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Audit of Eni: Adaptation to natural conditions in the Barents Sea

Audit: The Petroleum Safety Authority Norway (PSA) has audited Eni Norge AS' (Eni's) Goliat project. The audit was carried out on 7 May 2008 at the Norwegian Meteorological Institute (NMI) at Blindern in Oslo and on 8 May 2008 in Eni's offices at Forus in Stavanger. The audit was related to Eni's adaptation of the Goliat field development to the natural conditions. We have not identified any non-conformities from the regulatory requirements, but have found some potential improvements.

Link:  About Goliat (Eni's website)

Background for the audit
We have chosen to carry out an audit of Goliat, related to the natural conditions, before the development concept has been decided. This is due to the fact that Eni has not formerly developed any fields on the Norwegian shelf and because plans are being made for using floating facilities in the Barents Sea, an area where experience with petroleum activities is limited.

We have carried out the audit to see if Eni specifies the natural conditions correctly to adapt the development concept to the climatic conditions in the area, cf. Section 25 of the Framework Regulations relating to natural conditions data.

Purpose of the audit
The purpose of the audit was to follow up how Eni specifies the natural conditions on the Goliat field. Having correct data is a key prerequisite for adapting the design solutions to the climatic challenges which can be expected in the area. This will contribute to the ability to implement necessary measures to prevent major accidents and harm to the external environment.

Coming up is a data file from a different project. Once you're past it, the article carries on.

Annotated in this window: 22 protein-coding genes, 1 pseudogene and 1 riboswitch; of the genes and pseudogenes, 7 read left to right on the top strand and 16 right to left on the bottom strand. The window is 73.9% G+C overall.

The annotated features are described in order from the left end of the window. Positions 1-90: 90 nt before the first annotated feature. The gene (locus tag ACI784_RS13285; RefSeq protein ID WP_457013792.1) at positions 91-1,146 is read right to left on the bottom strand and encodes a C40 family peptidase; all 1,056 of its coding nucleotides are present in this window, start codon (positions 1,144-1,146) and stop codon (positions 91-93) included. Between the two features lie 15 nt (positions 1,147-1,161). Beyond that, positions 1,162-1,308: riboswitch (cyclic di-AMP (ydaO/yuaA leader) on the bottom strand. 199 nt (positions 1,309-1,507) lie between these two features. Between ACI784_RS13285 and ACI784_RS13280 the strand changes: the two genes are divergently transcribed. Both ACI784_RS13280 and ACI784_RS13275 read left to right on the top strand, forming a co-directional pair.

Result of the audit
The Goliat project is in an early phase, and relevant documents are as a result under preparation and mostly not completed. The information presented by Eni and NMI and clarifying questions form the basis for our observations.

We have not identified any non-conformities from regulatory requirements, but we have found some potential improvements related to the basis for analyses and to quality assurance, quality control and verification. Potential improvements relating to analyses have been put into the main categories: waves, winds, oceanographic conditions and winterisation.